When Ismael “Issy” Perera’s marine business on the New River in Ft. Lauderdale was asked to leave this summer to make room for condos, he could have closed down. Instead he picked up Apex Marine’s operations and moved down to the Miami River.
It turned out to be a great move.
“We have land no one else has,” he said, noting the five acres he’s leased on the South Fork Canal where the facility can now handle boats up to 130 feet. “Plus, this is different than the New River because this is a working river.”
After years of economic upswings and down times, Perera joins a resurgence of new and growing marine facilities in the Miami area.
Ismael “Issy” Perera, president of Apex Marine. Photo by Dorie Cox
“We have two new facilities being built in Miami,” Mayor Tomás Regalado said of projects on Watson Island and the Miami River. “We are very excited because finally the megayacht industry is coming in a grand way.”
Watson Island will soon be home to Deep Harbour, a megayacht facility at Island Gardens, a hotel, retail and marina development. And SeaVault is in the final stages of approval to be a marina with crew living quarters on the Miami River.
“These will help meet yachts’ needs,” Regalado said by phone in early September. “It makes sense because Miami has a brand that people have come to love, whether for business, vacation or as a gateway.”
Deep Harbour is under way after more than a decade of uncertainty. The city first approved the project in 2004, but the economy, resident objections and financial hurdles stalled the project until last year.
When finished, it will have 5,000 linear feet of dockage for an average of 50 yachts up to 550 feet. The marina will be dredged to a depth of 18-21 feet, said Bahar Bayraktar, vice president of marketing and communications for the project.
“We have finalized the marina construction from early mitigation work and seawall completion to completing dredging to 21 feet and installing the coral reefs underwater where the piers are allocated,” she said.
Deep Harbour, the marina section of Watson Island’s Island Garden project, is under way and dockage is scheduled to be ready for several yachts by year’s end according to Bahar Bayraktar, vice president of marketing and communications. PHOTO/DORIE COX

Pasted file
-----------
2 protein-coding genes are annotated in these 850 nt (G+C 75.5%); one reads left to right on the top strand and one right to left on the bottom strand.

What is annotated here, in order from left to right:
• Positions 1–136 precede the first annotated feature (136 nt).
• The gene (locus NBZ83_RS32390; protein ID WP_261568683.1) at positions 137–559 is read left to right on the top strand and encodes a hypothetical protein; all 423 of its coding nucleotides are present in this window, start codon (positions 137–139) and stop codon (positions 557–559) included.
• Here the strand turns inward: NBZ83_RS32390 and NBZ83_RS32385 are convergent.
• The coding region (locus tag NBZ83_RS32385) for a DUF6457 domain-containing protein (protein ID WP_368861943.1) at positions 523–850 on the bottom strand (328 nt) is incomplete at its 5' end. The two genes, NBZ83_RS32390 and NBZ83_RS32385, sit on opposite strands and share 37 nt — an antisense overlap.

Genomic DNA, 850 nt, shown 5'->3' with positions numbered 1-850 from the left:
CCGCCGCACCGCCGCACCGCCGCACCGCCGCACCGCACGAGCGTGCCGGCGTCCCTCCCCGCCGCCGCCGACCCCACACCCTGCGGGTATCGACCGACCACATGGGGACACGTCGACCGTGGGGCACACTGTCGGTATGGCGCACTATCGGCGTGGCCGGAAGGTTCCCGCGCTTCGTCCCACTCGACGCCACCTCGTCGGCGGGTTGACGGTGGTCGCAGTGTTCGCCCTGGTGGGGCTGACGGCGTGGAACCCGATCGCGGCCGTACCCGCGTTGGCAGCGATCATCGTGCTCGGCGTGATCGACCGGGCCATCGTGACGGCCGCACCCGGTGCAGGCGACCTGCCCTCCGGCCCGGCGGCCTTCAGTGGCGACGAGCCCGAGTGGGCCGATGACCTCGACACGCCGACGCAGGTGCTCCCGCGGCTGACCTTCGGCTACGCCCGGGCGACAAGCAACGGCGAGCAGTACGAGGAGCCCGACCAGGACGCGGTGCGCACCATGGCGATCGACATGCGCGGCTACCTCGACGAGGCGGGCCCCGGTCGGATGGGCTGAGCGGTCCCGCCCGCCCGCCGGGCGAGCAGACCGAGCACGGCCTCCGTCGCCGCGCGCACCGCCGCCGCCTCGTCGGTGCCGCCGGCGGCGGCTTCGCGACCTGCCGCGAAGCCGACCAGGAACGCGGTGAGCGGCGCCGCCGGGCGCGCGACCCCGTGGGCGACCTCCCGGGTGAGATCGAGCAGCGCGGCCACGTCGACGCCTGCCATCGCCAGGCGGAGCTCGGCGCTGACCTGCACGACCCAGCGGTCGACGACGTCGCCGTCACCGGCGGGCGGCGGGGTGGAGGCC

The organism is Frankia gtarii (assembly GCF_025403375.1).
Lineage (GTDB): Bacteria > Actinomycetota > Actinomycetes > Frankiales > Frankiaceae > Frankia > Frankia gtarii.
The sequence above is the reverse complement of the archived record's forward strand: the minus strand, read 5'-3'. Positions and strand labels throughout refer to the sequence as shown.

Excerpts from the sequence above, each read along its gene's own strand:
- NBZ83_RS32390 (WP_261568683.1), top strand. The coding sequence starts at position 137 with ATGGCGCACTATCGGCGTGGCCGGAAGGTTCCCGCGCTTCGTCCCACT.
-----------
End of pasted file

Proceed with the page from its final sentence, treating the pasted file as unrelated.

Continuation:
The “coral reefs” are structures constructed to foster marine life under the piers. The final step includes Technomarine Group’s installation of the piers, and the floating docks will be assembled on site, she said.
SeaVault will be built on the spot formerly known as Florida Yacht Basin. The redesign includes 14 covered slips and crew accommodations, according to Homero Meruelo, manager of SeaVault.
“This is a one-of-a-kind project for several reasons,” he said. “It is an all-in-one with the enclosed slips and the land can be used for crew quarters, office, storage or whatever the yacht needs.”
SeaVault also offers ownership.
“We can convey deed of title,” he said. “We own the bottom and have the ability to offer a deeded bottom, which allows for financing.”
Meruelo said he came up with the idea when he visited facilities in Ft. Lauderdale.
“I saw the Marina Boathouse with the enclosed space and thought, ‘Why don’t we give them water access with a commercial unit?’,” Meruelo said.
But the plan does come at the expense of more dockage on the river. Recently listed as Brisas del Rio Marina, the area is licensed for 45 total slips.
Beyond the new development, existing marinas and yards have noticed an uptick of interest and investment.
“We’re now working with a waiting list,” Miami Beach Marina General Manager Marieke VanPeer said. “I’ve been here 10 years, but we haven’t seen this since before the crash when the bottom dropped and we saw people sneaking out, collections agents and repos.
“It’s taken awhile, but now we’re back up to a good market and getting stronger every year,” she said.
RMK Merrill-Stevens on the Miami River is also on its way up, CEO Mike Frank said.
Mike Frank, CEO of RMK Merrill-Stevens. Photo by Dorie Cox
“The north yard is in the process of reorganization and we are replacing the 75-year-old small elevator lift to be able to lift vessels up to 230 feet,” he said. “We have a new reception area and have upgraded the other office areas. We have plans for the future to lift this yard into people’s vision, but we are doing this gradually with more skilled staff and subcontractors.”
Jones Boat Yard has weathered economic fluctuations since its start on the Miami River in 1917, but has also seen renewed interest of late.
“Miami has been complacent, but more and more yachts want refits and want to be in the Miami area,” Vice President Cliff DeFreitas said during a tour of the yard’s upgraded crew facilities, including a full galley, gym, a pool table and other entertainment amenities.
Jones has dry dock capabilities for vessels up to 300 feet as well as 3,700 linear feet of dockage and covered slips for 11 yachts more than 200 feet in length.